Editor’s note: We asked our contributors to respond to this spring-related prompt: Using the following phrase as a starting point write for 10 minutes without self-editing:
“Collapsing under a canopy of green…” (source: The Journal)
I loafe and invite my soul,
I lean and loafe at my ease observing a spear of summer grass.
“Leaves of Grass”
The child asks, what is grass,
Whitman explains, it is the landscape
of our lives, there for everyone,
nature democratizing beauty.
In a bed of grass for everyone,
not just for the poet but for the farmer,
the grocer, the lost and the gilded,
so the trees of our great town,
the Bradford pear, a conical shaped tree
offered bowers of white flowers in summer,
whirligigs of clouds in a giant parade,
the Norway Maples that grew to heights
of over 30 feet was one of the last
to lose its yellow pointy leaves in fall.
Trees shading us and showering us with
a glory given only by the heavens,
roots reaching down to soak up
water traveling miles under our town square
to link and hold our city, remembering
our fight for union and liberty in the Civil War;
we are the home of the first freed slave , dated 1876,
the Victory Monument stands eight feet tall,
at the entry to Town Hall.
Two years before the Revolutionary War, our town
was the first site of armed resistance against the Brits,
our heritage all linked to the main roadway,
Main Street, where all gather to stroll,
buy an ice cream, grab a coffee, a haircut,
mail a letter – all our needs met
on Main Street, the street The Smithsonian
named the best small town in America.
Think the trees had anything to do with that?
The arbor overhead, the clean smell in the wind,
the umbrellas of summer,
lover’s canopy and shopper’s delight,
fanned and rejoicing in their beauty,
so when the town decides to mow all the
trees down, cut off every branch and twig,
every log and bark, it’s a massacre to all.
We are all being torn at the limbs, choked
at the neck, denuded, violated and killed.
When you kill one tree you kill them all, and
when you massacre all the trees you have
killed the soul of the town.
Can’t you hear the souls of the trees pining?
Can’t you see the violation on the gutted
sidewalks and gravel pits, rich earth deracinated,
the town dismal and shell-shocked,
quiet and grieving, for we are all massacred.
We are all part of the living soul of the town,
forever torn down, fallen, dismembered.
It is all of us that have given our lives to the town,
never to be resurrected in all its glory and grace,
we once showed the world we knew what beauty was,
appreciated the simple goodness and green
of our town trees, simple wood and leaves,
we loved our majestic pears and maples,
the ballet of their tall columns, the whirr
of their bowing branches, the protection
and stature they freely gave us.
So when you cut down one tree you cut down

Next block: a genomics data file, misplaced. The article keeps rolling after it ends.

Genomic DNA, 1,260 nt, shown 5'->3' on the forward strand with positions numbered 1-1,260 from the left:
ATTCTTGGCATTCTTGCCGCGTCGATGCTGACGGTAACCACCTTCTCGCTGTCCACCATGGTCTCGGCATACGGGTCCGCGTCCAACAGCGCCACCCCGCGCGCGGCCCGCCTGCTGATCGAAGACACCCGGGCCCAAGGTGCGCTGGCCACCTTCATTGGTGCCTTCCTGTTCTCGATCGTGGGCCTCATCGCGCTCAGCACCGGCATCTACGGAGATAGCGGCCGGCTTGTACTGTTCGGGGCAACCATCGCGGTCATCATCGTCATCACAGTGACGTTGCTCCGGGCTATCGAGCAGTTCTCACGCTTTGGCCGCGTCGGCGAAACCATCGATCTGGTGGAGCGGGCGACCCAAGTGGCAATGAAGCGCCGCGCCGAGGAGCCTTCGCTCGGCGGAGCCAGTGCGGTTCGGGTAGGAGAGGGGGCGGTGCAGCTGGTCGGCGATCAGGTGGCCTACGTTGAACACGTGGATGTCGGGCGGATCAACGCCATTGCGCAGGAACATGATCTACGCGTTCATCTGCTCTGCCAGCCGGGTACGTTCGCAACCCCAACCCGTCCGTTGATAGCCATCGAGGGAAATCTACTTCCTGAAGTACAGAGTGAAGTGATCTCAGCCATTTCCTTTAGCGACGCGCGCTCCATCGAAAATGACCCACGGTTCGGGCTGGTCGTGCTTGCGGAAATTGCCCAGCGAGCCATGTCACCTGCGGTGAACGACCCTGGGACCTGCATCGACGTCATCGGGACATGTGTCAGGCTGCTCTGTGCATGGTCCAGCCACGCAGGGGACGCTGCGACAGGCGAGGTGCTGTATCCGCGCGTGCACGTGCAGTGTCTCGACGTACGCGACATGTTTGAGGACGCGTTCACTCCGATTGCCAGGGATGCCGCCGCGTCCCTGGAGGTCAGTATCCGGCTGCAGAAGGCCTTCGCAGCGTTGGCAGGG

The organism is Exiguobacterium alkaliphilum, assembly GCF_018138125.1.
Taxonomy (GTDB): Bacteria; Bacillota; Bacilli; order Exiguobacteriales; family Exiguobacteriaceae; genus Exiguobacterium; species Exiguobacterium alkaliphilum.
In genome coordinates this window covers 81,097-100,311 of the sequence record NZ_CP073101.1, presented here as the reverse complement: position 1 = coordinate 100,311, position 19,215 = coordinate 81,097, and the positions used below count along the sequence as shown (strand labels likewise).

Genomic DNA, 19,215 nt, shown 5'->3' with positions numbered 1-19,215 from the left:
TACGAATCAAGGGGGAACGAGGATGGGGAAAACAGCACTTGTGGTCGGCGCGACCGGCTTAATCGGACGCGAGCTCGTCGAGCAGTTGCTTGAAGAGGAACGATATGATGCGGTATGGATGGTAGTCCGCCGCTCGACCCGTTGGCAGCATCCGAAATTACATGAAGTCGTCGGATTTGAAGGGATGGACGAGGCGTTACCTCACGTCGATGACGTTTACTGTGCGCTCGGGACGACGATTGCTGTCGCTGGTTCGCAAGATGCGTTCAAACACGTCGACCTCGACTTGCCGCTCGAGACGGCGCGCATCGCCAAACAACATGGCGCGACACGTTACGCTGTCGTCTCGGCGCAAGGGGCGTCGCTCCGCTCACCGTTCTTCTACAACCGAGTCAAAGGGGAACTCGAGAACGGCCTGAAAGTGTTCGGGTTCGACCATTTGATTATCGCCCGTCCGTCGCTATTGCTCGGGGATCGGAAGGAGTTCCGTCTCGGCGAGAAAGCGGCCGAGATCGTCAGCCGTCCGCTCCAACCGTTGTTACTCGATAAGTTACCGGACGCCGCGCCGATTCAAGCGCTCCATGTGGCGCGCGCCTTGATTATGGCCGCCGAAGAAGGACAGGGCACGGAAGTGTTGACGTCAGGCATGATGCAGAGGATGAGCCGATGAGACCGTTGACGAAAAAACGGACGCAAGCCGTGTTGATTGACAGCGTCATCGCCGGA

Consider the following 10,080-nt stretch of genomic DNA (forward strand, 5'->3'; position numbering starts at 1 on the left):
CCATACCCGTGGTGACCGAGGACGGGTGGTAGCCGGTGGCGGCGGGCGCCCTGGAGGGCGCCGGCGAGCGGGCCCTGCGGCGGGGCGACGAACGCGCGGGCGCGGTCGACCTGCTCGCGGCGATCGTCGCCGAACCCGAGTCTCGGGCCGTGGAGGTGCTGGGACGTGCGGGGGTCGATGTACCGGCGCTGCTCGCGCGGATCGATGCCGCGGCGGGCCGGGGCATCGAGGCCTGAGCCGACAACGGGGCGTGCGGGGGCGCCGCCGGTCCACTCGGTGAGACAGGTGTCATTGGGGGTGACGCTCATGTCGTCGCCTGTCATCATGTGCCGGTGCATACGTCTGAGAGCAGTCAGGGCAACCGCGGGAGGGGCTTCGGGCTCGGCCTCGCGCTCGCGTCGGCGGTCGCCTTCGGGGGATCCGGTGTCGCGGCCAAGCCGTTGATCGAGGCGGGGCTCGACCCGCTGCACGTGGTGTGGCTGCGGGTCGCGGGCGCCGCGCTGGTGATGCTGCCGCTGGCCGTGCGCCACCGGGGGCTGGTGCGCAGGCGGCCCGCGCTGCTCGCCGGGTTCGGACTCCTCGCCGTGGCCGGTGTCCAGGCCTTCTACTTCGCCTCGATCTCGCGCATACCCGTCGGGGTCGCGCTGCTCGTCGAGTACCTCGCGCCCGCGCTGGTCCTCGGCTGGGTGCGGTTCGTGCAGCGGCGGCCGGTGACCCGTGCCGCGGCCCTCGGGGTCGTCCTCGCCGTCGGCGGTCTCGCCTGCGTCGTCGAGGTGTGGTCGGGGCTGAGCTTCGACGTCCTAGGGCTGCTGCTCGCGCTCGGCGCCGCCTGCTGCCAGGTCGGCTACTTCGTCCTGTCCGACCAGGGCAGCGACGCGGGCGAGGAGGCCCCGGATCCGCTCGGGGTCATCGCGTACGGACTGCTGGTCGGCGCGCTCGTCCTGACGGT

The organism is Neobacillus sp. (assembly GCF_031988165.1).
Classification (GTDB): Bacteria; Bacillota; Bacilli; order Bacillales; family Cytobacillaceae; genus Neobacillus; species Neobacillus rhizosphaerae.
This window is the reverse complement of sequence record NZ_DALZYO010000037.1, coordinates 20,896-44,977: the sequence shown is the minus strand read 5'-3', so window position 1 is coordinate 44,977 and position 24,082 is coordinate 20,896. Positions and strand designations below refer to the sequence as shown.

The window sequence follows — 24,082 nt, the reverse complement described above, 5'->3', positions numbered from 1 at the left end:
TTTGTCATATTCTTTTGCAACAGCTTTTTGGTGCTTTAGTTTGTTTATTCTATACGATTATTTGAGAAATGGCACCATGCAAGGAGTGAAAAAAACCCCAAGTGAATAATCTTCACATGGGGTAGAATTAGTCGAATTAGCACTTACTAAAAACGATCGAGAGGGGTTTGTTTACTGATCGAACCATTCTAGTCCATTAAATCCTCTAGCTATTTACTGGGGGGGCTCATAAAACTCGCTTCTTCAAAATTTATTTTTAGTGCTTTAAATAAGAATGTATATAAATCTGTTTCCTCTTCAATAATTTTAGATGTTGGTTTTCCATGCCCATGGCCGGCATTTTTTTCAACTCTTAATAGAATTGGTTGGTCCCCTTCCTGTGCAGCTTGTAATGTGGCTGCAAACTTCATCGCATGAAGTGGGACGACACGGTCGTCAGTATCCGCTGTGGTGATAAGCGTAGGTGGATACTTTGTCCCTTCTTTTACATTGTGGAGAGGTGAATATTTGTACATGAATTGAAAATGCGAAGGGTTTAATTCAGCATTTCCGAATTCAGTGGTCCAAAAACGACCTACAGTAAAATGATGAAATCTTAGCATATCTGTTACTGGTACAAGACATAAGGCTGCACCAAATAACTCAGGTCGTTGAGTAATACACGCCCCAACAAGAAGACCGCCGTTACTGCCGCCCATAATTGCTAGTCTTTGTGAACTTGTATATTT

and pride of the citizenry,
we no longer stand tall, we no longer stand free,
we are chipped by the Town Manager,
sawdust to the Department of Transportation;
we have all been cut down to size
and we weep for our lost place in the heart
of Great Barrington.
Who is the man that chainsaws the trees?
Where is his heart under the hard hat,
gruff uniform and buffalo boots?
How can you take a razor edge to a trunk,
watch a tower turn into a stump,
ugly and lowly, after you drive your cherry
picker to detwig and slash branches,
after you take the back how and maw out
the stump and the roots,
after your caterpillar flattens
the evidence that a tree every lived here.
Using the iron and steel of machines to
break the back of nature, destroy natural
water and root systems, choke life at the root
or the trunk, turn matter into mulch,
the upright into the log jam.
How do you, Mr. Tree Surgeon, kill your patients?
Rob the town of oxygen, birds and squirrels
of homes, lovers to scrawl their initials,
do-gooders to post notices, town squires
to note changing traffic patterns,
how do you turn your blades on the innocent?
Now the town is bare, the sky is revealed
ghosts of trees wander the town
after dark, carrying grandeur behind them
like a lost relative.
We who are left behind mourn you, oh trees,
for every leaf lost is a soul lost,
the leaves, like Whitman’s grass were nothing
the nothing of matter all around us,
common and ubiquitous, plentiful and ordinary,
we are all one leaf, one living system unto itself,
yet tied like the veins and the roots to the whole of the tree,
to all the trees, all the town’s life and heart beat.
Each leaf a sign of life, each person a member of a community.
If you hunt us down and snuff us out, our ghosts will wander
the streets forever, dragging the hems of our torn garments,
the detritus that was our life force, the hope of our existence.
Dear town, I look at photos of the proud Bradford Pear,
I remember the white, full blossoms of the equinox – like peeking under
the dresses of summer – something sweet and forbidden,
what do you remember?
Lee Schwartz is a New York and Berkshire based poet. Her latest work appears in TRANS BODIES, TRANS SELVES, 2014, Oxford Press. Also being released, Poetry Saved My Life by Trigger Point Press and On Fire, Bard College, where many of her poems appear. Lee has been a winner of the Paterson Literary Review Prize. She has served as an Artist in Residence at the 92nd St. Y in New York City, as well as participating in the Berkshire Festival of Women Writers.
Photo: danist soh